For all Leao’s movement was smart in the first passage analysed, it was simply dreadful here. There can be no excuse about offside fears, he is simply flat-footed and fails to make what would be a pretty straightforward run which would have allowed Saelemaekers to put him through on goal, as Ferrari scampered over to cover the Belgian.
This may be a premature call, but if Milan are looking for a young, talented striker who is both excellent when the attack is fluid but can also quarterback the game like Ibrahimovic, then Raspadori looks like being a man who can do exactly that.
He caused more carnage that the European Super League when he came off the bench, feeding perfectly off the fact Tomori had been told to man mark him by occupying the space of a No.10 between the back four and midfield. Milan’s narrow defensive shape and Sassuolo’s gung-ho attacking style under De Zerbi – helped by being a goal down – meant that the threat of the overload out wide was always there.
In this still below, you can see how Tomori has been dragged out to try and put pressure on Raspadori, but unlike other centre-forwards that the Englishman has tried to challenge directly the young Italian had/has incredibly quick feet, allowing him to turn and release the ball in a split second.
Dalot has been pushed inside as a consequence of Tomori pushing up but also by the fact Sassuolo have five players in and around the edge of the box, meaning their Rossoneri counterparts were fearing being overrun down the middle.
The situation then almost resets as another substitute in Toljan picks up the ball on Sassuolo’s right flank, and the mistake comes when both Kessie and Tomori head for the same spot allowing Raspadori to ghost towards the penalty spot. It is the kind of miscommunication that happens when you are all over the place structure wise and are unclear on marking assignments.
The result is that Toljan actually just fires a ball vaguely into a threatening area knowing that both Boga and Traore will be on hand even if Raspadori doesn’t get there, because Milan have all their men committed in the wrong area as circled in blue.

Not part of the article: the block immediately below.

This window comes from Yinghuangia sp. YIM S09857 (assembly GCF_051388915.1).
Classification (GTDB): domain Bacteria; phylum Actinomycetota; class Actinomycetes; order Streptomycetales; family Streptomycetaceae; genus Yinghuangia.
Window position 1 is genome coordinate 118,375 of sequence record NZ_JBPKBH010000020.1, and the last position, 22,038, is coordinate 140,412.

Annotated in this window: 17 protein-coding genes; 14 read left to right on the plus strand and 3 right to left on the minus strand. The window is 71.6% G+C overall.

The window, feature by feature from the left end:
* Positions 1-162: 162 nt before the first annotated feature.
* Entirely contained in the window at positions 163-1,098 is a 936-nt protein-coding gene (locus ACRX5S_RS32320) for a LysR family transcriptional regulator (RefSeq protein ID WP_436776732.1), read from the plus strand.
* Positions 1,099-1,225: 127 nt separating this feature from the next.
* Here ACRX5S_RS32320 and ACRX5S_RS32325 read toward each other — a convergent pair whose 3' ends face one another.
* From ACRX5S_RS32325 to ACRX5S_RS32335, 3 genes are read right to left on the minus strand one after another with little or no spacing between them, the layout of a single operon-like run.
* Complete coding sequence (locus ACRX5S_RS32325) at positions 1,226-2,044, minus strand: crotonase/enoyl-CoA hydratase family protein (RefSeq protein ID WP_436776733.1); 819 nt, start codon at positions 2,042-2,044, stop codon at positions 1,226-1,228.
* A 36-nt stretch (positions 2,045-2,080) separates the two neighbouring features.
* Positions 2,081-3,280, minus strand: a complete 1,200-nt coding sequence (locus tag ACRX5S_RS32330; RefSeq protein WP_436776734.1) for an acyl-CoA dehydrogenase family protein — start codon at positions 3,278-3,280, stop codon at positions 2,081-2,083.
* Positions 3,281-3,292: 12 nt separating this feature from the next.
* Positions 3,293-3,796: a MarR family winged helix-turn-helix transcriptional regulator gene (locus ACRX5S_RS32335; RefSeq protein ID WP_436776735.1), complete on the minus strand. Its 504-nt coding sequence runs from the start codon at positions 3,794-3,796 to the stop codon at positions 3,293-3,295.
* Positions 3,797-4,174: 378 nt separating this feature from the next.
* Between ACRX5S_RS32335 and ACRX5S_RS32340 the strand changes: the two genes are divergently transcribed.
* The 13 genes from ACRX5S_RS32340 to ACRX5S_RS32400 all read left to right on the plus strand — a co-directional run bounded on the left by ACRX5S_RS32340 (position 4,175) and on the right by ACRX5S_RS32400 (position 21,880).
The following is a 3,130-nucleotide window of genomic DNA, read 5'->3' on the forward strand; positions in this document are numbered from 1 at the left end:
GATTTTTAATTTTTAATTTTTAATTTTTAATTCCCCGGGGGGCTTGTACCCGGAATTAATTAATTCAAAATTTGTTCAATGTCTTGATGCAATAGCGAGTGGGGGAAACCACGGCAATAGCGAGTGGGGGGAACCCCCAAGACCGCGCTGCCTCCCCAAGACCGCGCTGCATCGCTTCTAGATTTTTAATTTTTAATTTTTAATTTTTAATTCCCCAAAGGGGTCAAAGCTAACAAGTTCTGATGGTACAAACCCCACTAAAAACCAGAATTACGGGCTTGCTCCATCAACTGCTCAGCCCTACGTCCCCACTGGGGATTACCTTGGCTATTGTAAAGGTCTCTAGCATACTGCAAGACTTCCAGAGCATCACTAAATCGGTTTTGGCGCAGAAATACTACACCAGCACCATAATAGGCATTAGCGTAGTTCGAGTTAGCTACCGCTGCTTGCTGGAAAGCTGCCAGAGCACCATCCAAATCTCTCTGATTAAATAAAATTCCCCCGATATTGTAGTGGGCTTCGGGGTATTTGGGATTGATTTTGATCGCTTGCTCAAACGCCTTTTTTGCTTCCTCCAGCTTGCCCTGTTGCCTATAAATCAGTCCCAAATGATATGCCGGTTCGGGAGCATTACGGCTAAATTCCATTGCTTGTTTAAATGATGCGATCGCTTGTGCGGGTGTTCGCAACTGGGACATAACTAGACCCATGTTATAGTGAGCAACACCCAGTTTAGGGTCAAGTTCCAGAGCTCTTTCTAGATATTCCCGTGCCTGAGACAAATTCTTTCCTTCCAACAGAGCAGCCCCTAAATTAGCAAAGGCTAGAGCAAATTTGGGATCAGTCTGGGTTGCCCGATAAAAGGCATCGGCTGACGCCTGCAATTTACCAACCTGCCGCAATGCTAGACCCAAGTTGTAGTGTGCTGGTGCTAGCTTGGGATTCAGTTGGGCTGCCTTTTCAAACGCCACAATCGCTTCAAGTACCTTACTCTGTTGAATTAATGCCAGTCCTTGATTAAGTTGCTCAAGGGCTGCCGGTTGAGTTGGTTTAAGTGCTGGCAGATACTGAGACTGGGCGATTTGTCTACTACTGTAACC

Milan actually adjusted well pretty quickly after conceding in the way that they did, but the second goal stems from a sloppy Kjaer giveaway. In this situation though everyone has a man and Dalot has pushed up well to try and stop the threat and supply from the Neroverdi’s right side. However, the danger can be seen a mile off again as Tomori is too focused on playing the line this time rather than keeping tabs on where his man is.
The consequence is that he gets stuck in a weird ‘in-between’ phase of not being touch tight nor giving himself enough room to make a recovery challenge. That means that once the ball gets fired in to Raspadori, he again uses his quick feet and acceleration to take a touch around the Chelsea loanee and fire.
The final question mark has to be on Donnarumma. The screenshot below is taken at the moment of shooting and Gigio is well positioned, but he does not move at all. Instead, he watches the ball fizz past him low down and hit the far post before going in. Not even a dive?
This section could very well be called ‘the broken record’ for the amount of times that the match review highlights the exact same worrying tendencies.
We start with the heat map, and guess what – it shows that Milan once again preferred to play down their left side. In fact, in both halves it was almost identical. This shows that the Diavolo have no variety, that they are predictable when it comes to patterns of play, that the right wing offers little threat etc. etc. – you’ve heard it all before.
The touch map mirrors the above in terms of Milan’s touches, but what must be noted is that neither Calhanoglu nor Rebic got on the ball enough in the attacking zone (4 times each compared to Leao’s 8). That shows that while the plan of playing a 4-4-2 was there in principle, in action it still had the Portuguese striker very isolated.
Sassuolo had a lot of touches in the wide areas which demonstrates their approach to play through the middle and then spread wide at the right moments, which got them both of their goals. Milan did limit the threat of Boga and Berardi quite well in terms of dangerous touches, however.
Finally, the touch map shows organisation versus chaos. In the first 45 minutes Milan’s 4-2-2-2 shape is clear to see and Pioli will no doubt be very pleased looking at the data, but in the second have the team got dragged over to the right side which – as pointed out – left Dalot (and apparently Calhanoglu) with too much to do on their own.
The sad but honest bottom line is that Milan always seem to do something wrong. Whether it is simple individual errors, getting sucked into traps, managing the game poorly, failing to press well, squandering counter-attacks or a combination of those things, it has been a long time since we saw a near-perfect performance. That has to change, or 5th place beckons.